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Assistive technology and browser compatibility We aim to support as many browsers and assistive technologies as possible, so our users can choose the best fitting tools for them, with as few limitations as possible.
Century Medicare has worked very hard to be able to support all major systems that comprise over 95% of the user market share, including Google Chrome, Mozilla Firefox, Apple Safari, Opera and Microsoft Edge, JAWS, and NVDA (screen readers), both for Windows and MAC users.
This includes the ability to navigate the website using the Tab and Shift+Tab keys, operate dropdowns with the arrow keys, close them with Esc, trigger buttons and links using the Enter key, navigate between radio and checkbox elements using the arrow keys, and fill them in with the Spacebar or Enter key. Additionally, keyboard users will find content-skip menus available at any time by clicking Alt+2, or as the first element of the site while navigating with the keyboard.
Additionally, the background process scans all of the website's images. It provides an accurate and meaningful image-object-recognition-based description as an ALT (alternate text) tag for images that are not described. It will also extract texts embedded within the image using an OCR (optical character recognition) technology.
If you wish to contact the website's owner please use the website's form Screen-reader and keyboard navigation Our website implements the ARIA attributes (Accessible Rich Internet Applications) technique, alongside various behavioral changes, to ensure blind users visiting with screen-readers can read, comprehend, and enjoy the website's functions.
Blind Users Profile (Screen-readers): this profile adjusts the website to be compatible with screen-readers such as JAWS, NVDA, VoiceOver, and TalkBack. A screen-reader is installed on the blind user's computer, and this site is compatible with it.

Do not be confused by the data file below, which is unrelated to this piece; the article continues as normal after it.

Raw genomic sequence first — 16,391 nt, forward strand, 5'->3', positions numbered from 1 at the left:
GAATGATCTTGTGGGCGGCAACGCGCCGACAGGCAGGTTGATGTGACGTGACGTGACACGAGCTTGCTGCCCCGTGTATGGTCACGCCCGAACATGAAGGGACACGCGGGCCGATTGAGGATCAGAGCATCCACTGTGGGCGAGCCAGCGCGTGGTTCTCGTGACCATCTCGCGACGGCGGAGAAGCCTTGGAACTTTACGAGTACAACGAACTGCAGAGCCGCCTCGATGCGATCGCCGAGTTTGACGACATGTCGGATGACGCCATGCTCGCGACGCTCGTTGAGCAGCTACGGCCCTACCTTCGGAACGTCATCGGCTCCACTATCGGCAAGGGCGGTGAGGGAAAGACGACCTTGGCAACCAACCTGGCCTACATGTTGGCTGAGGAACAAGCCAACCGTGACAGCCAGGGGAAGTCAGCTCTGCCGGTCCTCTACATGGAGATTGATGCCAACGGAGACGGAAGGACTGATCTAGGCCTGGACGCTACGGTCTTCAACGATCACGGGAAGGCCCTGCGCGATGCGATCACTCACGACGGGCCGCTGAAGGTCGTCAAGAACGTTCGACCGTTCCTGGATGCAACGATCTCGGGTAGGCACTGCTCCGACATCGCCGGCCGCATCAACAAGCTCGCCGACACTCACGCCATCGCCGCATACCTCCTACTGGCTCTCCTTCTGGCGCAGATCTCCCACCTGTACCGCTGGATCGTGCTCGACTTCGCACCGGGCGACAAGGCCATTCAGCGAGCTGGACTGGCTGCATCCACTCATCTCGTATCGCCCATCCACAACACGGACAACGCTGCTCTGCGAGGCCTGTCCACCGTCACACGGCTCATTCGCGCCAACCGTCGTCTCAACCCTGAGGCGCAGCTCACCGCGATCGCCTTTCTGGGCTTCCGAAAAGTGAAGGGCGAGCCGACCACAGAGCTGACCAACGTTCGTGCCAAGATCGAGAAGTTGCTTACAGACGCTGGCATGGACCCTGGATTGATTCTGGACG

The last step to ensure that your website is accessible is to test the accessibility of your site using screen-reading software. There are a lot of screen readers available (almost all of them commercial). ones are commercial. There are some exceptions, but the best ones can be MS Narrator built into Windows and the reader for free Non-Visual Desktop Access. The biggest screen readers include Jaws, WindowEyes and Hal. Emulation of a screen reader on the internet that doesn't require local installation. It's a fantastic way to quickly get a glimpse of what surfing the Web blind.
I suggest you take some time to go through the help of the selected reader and also to become familiar with the program and its features so that you can truly test how your website operates using it. It is possible to practice using the reader on Windows as well as in Windows applications, as well as on various websites.
If you'd like to experience a more authentic screen reader experience using only speech, turn off your computer and rely entirely on built-in speech.
In this process, we provide screen-readers with meaningful data using the ARIA set of attributes. For example, we provide accurate form labels; descriptions for actionable icons (social media icons, search icons, cart icons, etc.); validation guidance for form inputs; element roles such as buttons, menus, and modal dialogues (popups), and others.
We utilize an accessibility interface that allows persons with specific disabilities to adjust the website's UI (user interface) and design it to their personal needs. Additionally, the website utilizes an AI-based application that runs in the background and optimizes its accessibility level constantly.